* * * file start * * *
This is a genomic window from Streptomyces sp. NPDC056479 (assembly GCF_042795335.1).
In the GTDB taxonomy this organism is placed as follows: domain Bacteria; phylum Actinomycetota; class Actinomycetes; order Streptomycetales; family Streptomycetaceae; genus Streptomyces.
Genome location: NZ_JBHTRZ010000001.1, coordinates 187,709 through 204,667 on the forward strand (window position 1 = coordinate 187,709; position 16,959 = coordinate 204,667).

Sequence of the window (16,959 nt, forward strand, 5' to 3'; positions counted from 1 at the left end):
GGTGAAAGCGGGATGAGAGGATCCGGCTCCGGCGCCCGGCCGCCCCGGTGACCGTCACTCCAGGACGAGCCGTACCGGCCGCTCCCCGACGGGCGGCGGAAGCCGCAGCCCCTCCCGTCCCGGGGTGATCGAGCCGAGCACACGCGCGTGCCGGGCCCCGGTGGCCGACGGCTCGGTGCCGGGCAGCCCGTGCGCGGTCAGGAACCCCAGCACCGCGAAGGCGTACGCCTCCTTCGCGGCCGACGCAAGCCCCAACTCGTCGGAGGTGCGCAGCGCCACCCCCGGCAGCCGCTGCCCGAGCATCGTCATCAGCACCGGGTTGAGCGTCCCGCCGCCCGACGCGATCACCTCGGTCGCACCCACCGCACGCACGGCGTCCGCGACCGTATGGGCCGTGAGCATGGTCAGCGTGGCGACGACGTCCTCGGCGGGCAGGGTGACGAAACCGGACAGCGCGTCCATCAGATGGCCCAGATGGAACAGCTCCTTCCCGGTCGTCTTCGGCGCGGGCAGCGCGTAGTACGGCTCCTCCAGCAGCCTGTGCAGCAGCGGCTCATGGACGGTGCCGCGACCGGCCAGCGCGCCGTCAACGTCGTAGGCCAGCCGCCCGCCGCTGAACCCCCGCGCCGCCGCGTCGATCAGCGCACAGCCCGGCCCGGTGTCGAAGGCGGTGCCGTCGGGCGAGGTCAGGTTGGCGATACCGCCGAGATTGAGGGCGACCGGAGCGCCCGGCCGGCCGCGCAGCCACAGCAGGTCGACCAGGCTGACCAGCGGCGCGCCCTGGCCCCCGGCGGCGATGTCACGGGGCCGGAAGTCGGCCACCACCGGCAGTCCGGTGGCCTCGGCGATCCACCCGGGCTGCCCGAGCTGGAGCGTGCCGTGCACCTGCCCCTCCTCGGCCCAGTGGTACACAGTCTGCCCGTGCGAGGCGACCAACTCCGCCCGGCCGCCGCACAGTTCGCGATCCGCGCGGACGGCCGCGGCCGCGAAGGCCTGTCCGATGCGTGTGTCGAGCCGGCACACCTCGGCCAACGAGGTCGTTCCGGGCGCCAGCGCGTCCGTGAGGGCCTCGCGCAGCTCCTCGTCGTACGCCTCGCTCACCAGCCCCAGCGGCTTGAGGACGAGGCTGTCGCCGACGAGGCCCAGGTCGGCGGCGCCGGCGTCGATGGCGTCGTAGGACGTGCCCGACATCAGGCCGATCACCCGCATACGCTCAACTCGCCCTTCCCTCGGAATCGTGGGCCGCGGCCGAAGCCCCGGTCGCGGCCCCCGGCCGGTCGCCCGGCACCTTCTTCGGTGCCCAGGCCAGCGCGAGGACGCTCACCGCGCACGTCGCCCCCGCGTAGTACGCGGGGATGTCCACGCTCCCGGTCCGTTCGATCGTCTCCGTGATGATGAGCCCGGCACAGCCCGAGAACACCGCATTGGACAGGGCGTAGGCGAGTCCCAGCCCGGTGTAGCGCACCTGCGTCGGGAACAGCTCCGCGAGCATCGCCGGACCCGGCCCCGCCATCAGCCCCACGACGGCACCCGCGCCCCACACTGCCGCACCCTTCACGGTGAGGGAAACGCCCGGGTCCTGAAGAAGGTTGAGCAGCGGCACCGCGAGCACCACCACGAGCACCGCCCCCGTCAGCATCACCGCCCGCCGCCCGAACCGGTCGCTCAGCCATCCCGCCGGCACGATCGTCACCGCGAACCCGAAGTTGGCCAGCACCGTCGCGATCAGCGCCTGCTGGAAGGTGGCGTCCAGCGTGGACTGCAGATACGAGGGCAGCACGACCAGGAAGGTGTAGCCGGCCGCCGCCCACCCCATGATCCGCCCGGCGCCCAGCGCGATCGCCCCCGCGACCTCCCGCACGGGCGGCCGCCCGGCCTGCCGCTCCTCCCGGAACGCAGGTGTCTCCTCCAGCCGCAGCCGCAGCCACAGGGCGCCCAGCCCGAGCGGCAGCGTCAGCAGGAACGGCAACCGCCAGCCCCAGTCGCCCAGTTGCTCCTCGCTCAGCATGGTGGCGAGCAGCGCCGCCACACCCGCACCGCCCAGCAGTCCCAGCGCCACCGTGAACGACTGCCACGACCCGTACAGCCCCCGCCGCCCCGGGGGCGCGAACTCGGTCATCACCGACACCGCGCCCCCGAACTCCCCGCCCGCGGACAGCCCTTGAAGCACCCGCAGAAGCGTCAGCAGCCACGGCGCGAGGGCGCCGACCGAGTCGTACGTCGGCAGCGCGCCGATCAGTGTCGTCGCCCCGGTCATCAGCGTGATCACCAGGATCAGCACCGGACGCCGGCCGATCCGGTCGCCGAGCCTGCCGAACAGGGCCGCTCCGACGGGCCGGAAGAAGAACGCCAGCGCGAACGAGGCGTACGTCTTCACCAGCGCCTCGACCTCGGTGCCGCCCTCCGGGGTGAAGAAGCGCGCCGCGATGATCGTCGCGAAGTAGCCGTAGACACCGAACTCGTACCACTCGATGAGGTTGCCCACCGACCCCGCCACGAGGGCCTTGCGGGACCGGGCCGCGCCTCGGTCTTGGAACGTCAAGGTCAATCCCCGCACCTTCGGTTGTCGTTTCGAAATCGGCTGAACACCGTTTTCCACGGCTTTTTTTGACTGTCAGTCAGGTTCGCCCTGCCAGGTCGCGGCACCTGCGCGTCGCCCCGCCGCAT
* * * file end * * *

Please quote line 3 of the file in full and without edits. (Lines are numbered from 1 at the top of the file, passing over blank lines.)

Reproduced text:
Genome location: NZ_JBHTRZ010000001.1, coordinates 187,709 through 204,667 on the forward strand (window position 1 = coordinate 187,709; position 16,959 = coordinate 204,667).